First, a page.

I’ve been. Mixed feelings about it. It’s about NT 200, if memory serves. Founded by a Buddhist monk from China (who BTW got caught with the Chinese herbal equivalent of viagra!). His disciples run the place.
It made me feel a little creepy–they wait for you to get off the elevator, and “escort” you to the ticket-buying counter with a hush-hush look on their faces. The lights are all turned low. I think they want you to have a religious experience when you go inside. Or at least not back away when you find out how much it costs.
The entrance takes you past a wall of running water which invites you to mentally cleanse yourself (anybody remember the Beavis and Butthead movie, where they discover the self-flushing toilet? now THAT’s a religious experience) and then a wall where “peace” or something is written in eight or ten languages. There’s a “wall of philosophers” (just their names written on the wall), and a big metal ball with some astrology stuff around it. No golden calf, alas.
And on the way you walk past black-and-white life-sized photos of a bunch of people bowing and scraping. (If you look carefully you can spot our very own Father Jonah! Look for the picture of an Orthodox monk, with the beard.) Setting an example for us, no doubt. The presumed object of their genuflection is this digital wall that does a sort of Kirlian photography of your hands, or whatever other warm body parts you slap against it. Very spiritual, I’m sure.
Then they show you a film on God creating the world. Or was it the Buddhist equivalent? Sorry, I’m blanking out on this part. Maybe that’s where they brainwashed me to KILL KILL KILL…!!! and this is the cover memory.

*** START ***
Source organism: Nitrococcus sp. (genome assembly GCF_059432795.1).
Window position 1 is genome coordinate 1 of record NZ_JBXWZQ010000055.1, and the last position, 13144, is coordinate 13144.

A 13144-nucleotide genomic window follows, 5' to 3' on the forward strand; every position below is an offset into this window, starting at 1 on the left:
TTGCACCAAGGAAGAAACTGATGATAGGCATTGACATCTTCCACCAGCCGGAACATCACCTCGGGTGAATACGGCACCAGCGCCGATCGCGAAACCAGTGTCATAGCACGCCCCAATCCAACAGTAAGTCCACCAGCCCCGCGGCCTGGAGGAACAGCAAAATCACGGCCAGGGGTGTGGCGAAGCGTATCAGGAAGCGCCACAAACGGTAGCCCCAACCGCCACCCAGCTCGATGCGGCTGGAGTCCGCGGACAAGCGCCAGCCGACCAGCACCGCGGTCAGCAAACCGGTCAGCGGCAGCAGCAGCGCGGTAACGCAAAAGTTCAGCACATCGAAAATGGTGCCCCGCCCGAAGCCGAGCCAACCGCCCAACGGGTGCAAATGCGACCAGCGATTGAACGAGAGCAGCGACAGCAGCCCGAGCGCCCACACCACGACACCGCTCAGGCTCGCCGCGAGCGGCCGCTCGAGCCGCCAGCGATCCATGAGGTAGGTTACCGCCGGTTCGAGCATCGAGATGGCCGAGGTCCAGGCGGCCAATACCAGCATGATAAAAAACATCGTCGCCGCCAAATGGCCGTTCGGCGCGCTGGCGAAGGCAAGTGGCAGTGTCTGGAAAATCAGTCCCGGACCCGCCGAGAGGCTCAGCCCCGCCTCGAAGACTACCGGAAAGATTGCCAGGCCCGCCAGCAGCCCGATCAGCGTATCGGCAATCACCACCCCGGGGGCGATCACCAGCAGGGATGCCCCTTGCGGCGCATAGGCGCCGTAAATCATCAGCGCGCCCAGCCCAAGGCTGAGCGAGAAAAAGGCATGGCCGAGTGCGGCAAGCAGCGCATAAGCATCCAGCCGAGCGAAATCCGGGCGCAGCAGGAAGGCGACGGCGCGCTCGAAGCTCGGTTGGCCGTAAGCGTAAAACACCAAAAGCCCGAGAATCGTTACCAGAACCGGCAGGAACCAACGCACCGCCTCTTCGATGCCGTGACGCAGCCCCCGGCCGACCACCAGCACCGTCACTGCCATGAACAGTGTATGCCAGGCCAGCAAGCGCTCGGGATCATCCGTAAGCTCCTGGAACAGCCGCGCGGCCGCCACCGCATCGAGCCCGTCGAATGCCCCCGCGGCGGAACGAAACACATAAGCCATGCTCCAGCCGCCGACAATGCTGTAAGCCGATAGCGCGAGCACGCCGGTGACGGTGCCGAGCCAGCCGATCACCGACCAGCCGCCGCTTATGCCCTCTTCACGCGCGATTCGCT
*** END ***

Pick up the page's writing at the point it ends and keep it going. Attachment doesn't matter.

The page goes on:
There was supposed to be something called “Avatamsaka World” (a depiction of Indra’s net, from the Hua Yen Sutra?) but it was closed when I went there.
The museum was designed by the same people who did Washington DC’s holocaust memorial. Translation: the monk in charge wanted the best of everything, and associated “brand name” with quality. Or maybe the local rabbi steered some business their way…? Anyway, it looks like something from a sci-fi convention. The set of the Starship Enterprise?
It’s got two floors. One floor is organized according to stages of the life process–birth and death and so on. It’s pretty sparse, considering the subject. There’s also a center room with a variable display–when I went, it was Tibetan Buddhist stuff. Pretty.
Upstairs there are separate (mostly permanent) displays for about ten religious traditions. Let’s see if I can remember them all: Judaism, Christianity, Islam, Sikhism, Hinduism, Buddhism, Chinese religions, indigenous religions (Mayan for now–it rotates), ancient religions (Egyptian for now), and one other. One of the signs mentions “Baha’i” “Voodoo” and “Christian Science” but they’re nowhere represented. Neither is Yiguandao, the third-largest Taiwanese religion.
The displays are very “Generation X”–lots of TV screens, headphones, and computer gimmicks. The objects themselves are colorful enough but not very abundant–maybe a dozen to each religion, on a display case about three meters long.
The emphasis is on big, international religions–which means that if you belong to a religion not on their list, or with any local characteristics at all, they’re not very interested in you. No Mormons, no Quakers, no ghulat Muslims, no Caodaists, no Wicca, no Javanese forms of Islam–just the plain vanilla, thank you very much. Even the “Buddhism” section doesn’t pay much attention to the local Taiwanese form of it, as opposed the professional kind run by monks.
The gift shop, as usual for museums, is full of expensive kitch. I was hoping for a book section, but the only books they had were all in a series of publications by Bedi’uz’zaman Said Nurcu, a 20th century Turkish Sunni teacher who founded that country’s answer to the Moral Majority. Very strange…